Are we in Switzerland or Tibet?

Trip Start Nov 27, 2012
Trip End Feb 24, 2013

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Flag of India  , Himachal Pradesh,
Sunday, January 13, 2013

We are now half way through our Big Trip which is amazing.   In some ways it feels like we have been away for ages but looking at the itinerary it is quite scary how quickly things are dashing by. 

Continuing our travels around Himachal Pradesh in Northern India we are really beginning to love this part of the country.  It is so unlike other places we have visited here with its dramatic hilly terrain and snow-capped mountains in the background.    It is more like travelling around Switzerland or the French Alps, however, there are always plenty of reminders that we are still in India.  We're even getting used to the cold, or maybe we’re just feeling the benefit of the warm clothing we invested in.

We left Shimla on 10th January having fallen in love with the place. Like most of the towns in this area it is built up the side of a mountain so there are dramatic views everywhere.      It was very laid back and, as the former summer residence of the British Viceroy during the day of the Raj, there are quite a few reminders of the British time here.     We have also been very excited to see our first tea plantations but have not been able to assist with any tea picking yet.

We are getting used to travelling as part of a group .  Thankfully everyone is fairly chilled and we have a great tour leader, a chap named Pavar from Mumbai.    Although the itinerary is set in terms of where we stay there is plenty of flexibility and Pavar is great at reading the group and putting plans together that work for us.   Most of the places we are staying do not serve alcohol but Pavar has been able to smuggle in the odd beer and some Indian Rum which is being appreciated by those with colds and sore throats.  He has also led a few early morning yoga sessions which have been interesting.

In Mandi we stayed at the Raj Mahal Palace (no, not the Taj Mahal).  The accommodation was far from palatial but it was worth it to spend the evening in the company of King Sen.   Apparently there are still around 5,000 Kings in India, although many now don’t use their titles as they are fairly meaningless.     King Sen is 82 years old and absolutely charming.  He had spent 9 years studying and working in the UK and is a big cricket fan.  He kept us amused for most of the evening with his riddles – example given below:

A man, a squirrel and a monkey are up a tree and there is a box at the bottom.   They all decide to climb down from the tree, who will see the box first?

We are now in a place called McLeod Ganj which is close to Dharamshala and home to the Dalai Lama who lives in exile here.    The thing that has surprised us more than anything here are the numbers of Tibetan refugees living in this area, they make up about 50% of the population in McLeod Ganj and about 25% of them seem to be Tibetan monks.     They wear distinctive red robes and have shaved heads and seem to have taken quite well to modern living with the training shoes and mobile phones.  A Tibetan monk is sitting on the next table to us now in the Coffee shop surfing the net on his I phone!   Speaking to local Indians they say that the Tibetans live well alongside the local people and there are large numbers of them running businesses in this area.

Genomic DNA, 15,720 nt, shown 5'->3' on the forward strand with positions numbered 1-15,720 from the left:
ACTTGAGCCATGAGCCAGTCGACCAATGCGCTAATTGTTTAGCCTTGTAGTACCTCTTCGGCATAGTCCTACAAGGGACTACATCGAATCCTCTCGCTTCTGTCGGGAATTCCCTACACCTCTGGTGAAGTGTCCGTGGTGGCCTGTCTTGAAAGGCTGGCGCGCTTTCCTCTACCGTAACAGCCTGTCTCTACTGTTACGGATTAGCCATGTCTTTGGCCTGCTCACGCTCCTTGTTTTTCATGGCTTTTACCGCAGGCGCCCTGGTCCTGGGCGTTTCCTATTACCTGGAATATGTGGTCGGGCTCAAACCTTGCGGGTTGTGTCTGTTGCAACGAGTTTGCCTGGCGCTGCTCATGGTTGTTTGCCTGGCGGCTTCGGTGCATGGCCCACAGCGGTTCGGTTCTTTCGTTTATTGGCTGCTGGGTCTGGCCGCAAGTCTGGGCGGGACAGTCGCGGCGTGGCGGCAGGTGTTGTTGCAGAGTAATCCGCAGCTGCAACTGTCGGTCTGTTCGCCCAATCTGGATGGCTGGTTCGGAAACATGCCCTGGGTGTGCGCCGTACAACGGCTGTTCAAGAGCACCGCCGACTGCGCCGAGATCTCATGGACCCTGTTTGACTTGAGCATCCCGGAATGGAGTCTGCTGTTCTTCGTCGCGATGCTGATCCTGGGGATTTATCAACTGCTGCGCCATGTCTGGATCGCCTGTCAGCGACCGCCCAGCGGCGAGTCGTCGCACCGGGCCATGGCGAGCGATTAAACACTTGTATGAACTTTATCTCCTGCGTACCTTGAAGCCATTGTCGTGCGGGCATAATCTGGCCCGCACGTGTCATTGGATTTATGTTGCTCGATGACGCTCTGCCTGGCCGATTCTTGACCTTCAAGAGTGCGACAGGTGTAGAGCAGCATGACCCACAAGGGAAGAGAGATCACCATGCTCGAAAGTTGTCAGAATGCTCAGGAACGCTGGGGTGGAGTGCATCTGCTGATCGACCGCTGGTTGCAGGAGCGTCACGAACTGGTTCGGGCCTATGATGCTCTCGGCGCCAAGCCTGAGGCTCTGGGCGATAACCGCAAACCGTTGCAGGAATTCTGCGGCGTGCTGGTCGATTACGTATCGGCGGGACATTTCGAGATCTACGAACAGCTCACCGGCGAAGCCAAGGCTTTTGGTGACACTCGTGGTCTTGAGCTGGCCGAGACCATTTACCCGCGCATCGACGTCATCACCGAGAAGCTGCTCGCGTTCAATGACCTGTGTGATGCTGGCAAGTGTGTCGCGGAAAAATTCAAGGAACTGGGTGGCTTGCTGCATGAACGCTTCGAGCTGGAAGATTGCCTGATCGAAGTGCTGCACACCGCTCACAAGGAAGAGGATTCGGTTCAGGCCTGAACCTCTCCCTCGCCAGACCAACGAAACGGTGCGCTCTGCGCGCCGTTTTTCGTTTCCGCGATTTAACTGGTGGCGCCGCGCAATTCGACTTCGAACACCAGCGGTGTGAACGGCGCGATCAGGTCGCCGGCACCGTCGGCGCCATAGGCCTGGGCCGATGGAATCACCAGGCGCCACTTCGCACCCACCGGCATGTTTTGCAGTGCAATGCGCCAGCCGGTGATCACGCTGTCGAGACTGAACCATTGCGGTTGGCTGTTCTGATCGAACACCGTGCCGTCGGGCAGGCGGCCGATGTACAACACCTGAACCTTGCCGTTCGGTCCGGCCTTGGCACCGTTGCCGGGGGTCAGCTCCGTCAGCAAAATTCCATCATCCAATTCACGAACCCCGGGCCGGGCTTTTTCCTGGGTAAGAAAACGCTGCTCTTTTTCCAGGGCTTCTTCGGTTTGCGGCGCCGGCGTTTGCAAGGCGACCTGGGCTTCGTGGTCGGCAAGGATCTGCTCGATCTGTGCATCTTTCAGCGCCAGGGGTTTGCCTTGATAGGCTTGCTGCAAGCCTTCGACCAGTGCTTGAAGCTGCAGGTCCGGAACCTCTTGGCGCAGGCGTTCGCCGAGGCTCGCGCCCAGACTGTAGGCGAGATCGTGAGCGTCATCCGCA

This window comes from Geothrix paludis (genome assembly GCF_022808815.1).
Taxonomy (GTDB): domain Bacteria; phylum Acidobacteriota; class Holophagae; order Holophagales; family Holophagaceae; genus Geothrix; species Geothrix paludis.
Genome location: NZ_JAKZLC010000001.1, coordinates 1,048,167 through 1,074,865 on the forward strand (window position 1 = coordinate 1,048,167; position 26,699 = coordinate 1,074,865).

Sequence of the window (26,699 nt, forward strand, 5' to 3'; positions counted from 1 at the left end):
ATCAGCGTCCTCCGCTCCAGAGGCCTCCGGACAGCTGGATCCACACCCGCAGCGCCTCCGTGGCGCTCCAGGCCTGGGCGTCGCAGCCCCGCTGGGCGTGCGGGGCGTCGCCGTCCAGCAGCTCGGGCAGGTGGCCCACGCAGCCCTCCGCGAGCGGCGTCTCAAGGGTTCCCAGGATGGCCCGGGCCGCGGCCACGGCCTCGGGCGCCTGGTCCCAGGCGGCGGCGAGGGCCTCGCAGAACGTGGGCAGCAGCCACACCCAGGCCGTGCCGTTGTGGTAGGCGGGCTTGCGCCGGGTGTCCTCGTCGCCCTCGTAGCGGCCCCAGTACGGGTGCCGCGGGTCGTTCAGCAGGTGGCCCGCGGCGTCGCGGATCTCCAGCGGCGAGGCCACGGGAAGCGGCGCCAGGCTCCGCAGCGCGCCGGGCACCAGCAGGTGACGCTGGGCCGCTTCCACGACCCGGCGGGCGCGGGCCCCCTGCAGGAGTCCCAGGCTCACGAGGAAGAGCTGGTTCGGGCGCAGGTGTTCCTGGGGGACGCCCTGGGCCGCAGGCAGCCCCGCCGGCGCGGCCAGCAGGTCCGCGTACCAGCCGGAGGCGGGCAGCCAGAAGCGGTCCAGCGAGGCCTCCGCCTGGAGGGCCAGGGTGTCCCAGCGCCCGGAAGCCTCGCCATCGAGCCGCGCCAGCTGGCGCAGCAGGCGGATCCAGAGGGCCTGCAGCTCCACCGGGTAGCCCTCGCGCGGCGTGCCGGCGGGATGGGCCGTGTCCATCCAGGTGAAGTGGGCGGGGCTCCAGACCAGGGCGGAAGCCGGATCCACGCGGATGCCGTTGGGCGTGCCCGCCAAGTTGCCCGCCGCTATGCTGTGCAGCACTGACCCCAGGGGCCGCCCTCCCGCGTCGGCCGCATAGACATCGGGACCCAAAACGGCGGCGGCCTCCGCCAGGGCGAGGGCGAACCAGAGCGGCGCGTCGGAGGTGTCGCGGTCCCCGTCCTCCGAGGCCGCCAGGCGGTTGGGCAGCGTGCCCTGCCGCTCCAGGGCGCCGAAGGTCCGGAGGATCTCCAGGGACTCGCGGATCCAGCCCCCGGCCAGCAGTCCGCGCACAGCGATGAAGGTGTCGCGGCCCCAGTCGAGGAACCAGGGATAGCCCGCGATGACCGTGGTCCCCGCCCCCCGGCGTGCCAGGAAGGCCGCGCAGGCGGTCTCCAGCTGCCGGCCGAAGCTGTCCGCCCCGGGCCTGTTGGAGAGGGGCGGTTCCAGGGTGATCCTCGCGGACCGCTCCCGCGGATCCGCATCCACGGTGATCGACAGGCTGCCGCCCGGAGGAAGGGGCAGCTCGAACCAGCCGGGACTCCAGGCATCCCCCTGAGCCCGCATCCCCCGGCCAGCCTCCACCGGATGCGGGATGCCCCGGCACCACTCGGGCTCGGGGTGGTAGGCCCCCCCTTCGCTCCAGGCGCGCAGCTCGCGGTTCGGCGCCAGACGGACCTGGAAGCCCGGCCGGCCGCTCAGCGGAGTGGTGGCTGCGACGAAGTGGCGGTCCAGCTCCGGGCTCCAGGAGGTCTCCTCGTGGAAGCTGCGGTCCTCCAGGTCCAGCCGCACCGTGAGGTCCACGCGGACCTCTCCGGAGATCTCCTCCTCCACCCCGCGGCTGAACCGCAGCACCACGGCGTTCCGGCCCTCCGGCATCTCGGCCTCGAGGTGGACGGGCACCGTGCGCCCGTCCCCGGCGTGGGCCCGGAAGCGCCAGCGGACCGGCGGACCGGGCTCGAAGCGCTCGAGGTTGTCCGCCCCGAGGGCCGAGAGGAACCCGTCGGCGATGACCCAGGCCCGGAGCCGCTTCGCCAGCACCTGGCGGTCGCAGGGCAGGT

Sunday morning and I managed to drag Terry along to the local church for a service.   St Johns in the Wilderness would look more at home in the Scottish Highlands but it a lovely little church.   When we get to Dalhousie we are going to visit a friend’s aunty and she asked us to say hello to the vicar here, a chap called Ajay who used to be based in Dalhousie.   The English speaking service was taken by Michael, an Australian Baptist Minister, and assisted by two elderly American ladies.   The small congregation was made up of a family from Kashmir, two Australian tourists, a couple of Tibetan ladies and one or two other people.     We chatted to Michael and he told us he had been living here for 9 years after getting the India bug, like most people who live here he was unable to say exactly what it was about this country that made him love it so much.

Tomorrow is our first journey on a public bus which should be interesting.

What’s in the News:   A lot about Cricket.    England are currently touring for a series of One Day Internationals and won the first match a few days ago.  They also won the Test before Christmas but the Indian press have been quick to point out that two of the English players have Indian parents.   

Update on Terry’s Beard :  Coming along well, he has now developed a rather hippy look (although Gemma thinks he looks like a small gnome!).   Today he was approached by a rather unkempt looking character who asked "You want smoke, brown, marijuana, hash?"  I was quick to reply that we were clean living folk so not interested.  The whole exchange went well over Terry’s head, he had not heard what the guy was saying.

Great signs :    Just to prove how laid back they are here.   We passed one of many signs by the local police, this one read HIMACHAL POLICE :  BETTER LATE THEN NEVER.
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